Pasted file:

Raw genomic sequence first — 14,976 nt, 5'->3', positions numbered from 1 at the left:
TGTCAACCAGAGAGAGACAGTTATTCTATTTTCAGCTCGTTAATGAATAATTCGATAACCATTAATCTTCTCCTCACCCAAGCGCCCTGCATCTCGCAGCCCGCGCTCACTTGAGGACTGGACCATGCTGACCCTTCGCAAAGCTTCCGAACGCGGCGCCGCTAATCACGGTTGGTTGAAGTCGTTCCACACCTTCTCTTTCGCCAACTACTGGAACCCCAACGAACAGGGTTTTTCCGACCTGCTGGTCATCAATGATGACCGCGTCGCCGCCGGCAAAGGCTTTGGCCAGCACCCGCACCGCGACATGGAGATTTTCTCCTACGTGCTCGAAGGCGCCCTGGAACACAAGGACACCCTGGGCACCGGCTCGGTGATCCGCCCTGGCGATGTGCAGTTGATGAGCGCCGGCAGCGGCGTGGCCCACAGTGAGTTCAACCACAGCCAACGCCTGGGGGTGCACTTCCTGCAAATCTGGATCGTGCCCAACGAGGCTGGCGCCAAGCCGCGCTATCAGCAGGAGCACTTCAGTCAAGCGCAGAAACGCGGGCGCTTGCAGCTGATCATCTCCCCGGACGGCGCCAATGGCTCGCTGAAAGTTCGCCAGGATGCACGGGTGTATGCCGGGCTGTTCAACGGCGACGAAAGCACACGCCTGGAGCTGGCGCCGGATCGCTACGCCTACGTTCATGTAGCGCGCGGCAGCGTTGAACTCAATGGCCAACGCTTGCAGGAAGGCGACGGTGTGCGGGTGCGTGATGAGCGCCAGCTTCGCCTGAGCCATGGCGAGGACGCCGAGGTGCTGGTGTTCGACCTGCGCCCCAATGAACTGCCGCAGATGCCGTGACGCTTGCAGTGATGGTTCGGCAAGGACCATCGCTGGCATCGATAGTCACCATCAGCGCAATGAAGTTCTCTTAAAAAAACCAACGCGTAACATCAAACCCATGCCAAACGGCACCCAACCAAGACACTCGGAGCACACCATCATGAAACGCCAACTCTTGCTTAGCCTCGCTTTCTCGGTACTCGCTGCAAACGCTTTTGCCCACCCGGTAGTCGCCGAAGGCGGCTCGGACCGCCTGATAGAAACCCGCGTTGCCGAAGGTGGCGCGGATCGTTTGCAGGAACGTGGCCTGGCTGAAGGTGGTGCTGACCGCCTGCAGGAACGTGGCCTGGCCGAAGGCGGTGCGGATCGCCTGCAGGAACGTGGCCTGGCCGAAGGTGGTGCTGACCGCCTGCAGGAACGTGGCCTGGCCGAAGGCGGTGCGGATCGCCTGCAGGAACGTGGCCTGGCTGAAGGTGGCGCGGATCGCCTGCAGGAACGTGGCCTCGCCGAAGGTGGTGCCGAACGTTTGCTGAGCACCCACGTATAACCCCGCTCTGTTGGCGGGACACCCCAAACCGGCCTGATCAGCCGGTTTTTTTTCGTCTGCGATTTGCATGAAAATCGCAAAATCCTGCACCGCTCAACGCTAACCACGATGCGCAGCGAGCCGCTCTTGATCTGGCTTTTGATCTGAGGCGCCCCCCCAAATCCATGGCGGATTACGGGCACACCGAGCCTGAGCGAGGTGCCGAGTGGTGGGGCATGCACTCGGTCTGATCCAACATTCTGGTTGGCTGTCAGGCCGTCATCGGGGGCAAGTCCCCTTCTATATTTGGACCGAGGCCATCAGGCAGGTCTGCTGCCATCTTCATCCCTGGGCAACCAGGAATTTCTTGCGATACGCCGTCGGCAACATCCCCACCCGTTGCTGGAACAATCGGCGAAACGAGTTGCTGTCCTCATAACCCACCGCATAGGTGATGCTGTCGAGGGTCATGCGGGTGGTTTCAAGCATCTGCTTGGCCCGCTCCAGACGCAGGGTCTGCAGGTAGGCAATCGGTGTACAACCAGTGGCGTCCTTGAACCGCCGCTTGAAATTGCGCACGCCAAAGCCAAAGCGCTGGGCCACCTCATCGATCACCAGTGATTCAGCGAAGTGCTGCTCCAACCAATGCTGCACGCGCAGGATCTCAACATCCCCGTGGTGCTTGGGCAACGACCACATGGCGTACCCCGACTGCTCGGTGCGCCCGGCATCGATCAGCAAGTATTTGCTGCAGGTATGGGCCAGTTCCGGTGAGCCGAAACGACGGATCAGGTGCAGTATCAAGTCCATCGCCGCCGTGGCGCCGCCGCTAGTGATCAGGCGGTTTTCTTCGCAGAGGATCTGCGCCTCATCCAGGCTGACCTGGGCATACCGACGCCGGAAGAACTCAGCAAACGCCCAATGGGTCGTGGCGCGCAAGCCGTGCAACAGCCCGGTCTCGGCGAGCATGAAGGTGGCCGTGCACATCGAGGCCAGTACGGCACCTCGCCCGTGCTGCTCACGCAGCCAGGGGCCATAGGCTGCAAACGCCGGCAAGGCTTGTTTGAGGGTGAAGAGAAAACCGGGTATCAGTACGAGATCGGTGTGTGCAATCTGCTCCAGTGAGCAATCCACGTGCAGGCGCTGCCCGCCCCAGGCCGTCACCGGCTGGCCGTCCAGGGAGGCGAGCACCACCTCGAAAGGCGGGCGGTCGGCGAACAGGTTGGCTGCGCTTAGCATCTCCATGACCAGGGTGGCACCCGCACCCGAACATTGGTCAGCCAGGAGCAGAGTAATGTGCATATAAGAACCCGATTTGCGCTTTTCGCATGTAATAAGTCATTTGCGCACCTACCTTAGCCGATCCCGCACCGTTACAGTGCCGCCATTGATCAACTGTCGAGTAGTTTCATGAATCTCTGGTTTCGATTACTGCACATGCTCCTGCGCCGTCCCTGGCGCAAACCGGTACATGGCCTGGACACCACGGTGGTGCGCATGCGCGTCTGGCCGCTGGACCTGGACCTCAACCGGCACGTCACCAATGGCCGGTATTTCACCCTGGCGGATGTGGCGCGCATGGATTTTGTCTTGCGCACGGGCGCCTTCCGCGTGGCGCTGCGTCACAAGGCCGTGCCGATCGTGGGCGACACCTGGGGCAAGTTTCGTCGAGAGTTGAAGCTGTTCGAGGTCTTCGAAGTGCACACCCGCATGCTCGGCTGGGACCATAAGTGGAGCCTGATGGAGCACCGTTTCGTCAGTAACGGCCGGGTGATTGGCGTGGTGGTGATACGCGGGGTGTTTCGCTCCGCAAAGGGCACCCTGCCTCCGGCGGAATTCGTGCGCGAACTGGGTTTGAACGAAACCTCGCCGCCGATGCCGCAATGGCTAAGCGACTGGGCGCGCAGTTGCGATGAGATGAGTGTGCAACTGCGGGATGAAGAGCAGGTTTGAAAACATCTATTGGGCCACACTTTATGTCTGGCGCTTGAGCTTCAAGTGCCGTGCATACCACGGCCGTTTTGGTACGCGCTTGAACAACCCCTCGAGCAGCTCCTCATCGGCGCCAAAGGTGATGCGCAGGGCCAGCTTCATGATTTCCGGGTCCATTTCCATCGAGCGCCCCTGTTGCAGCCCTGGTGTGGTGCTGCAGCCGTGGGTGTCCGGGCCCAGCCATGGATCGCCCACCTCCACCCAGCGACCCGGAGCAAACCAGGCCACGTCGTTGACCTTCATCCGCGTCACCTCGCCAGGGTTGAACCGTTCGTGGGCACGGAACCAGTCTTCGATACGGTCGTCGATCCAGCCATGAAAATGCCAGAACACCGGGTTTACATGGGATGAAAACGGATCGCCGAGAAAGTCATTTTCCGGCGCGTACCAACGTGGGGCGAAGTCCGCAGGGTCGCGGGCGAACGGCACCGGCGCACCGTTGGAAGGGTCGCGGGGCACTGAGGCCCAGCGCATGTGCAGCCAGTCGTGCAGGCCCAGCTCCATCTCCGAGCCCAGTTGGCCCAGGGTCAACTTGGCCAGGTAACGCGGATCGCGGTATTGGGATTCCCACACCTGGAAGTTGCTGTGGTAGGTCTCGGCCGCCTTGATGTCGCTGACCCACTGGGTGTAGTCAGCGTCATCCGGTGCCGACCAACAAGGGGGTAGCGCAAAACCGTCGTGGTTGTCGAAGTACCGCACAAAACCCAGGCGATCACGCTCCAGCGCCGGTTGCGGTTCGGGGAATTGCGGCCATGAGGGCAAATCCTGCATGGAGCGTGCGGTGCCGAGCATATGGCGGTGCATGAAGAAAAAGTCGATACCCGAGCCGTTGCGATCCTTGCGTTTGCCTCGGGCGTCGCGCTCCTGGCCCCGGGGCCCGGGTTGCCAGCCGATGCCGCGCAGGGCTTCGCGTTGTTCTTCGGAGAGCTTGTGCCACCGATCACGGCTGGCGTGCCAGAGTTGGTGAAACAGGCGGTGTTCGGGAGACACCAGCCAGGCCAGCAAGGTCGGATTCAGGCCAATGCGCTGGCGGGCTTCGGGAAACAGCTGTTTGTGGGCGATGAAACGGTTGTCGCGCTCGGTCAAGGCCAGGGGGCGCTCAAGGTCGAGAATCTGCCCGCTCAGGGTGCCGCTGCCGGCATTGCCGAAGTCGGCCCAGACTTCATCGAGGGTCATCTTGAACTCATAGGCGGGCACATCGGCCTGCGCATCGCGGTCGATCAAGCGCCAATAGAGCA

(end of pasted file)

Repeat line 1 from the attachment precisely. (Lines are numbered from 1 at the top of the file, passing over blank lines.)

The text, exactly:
Raw genomic sequence first — 14,976 nt, 5'->3', positions numbered from 1 at the left: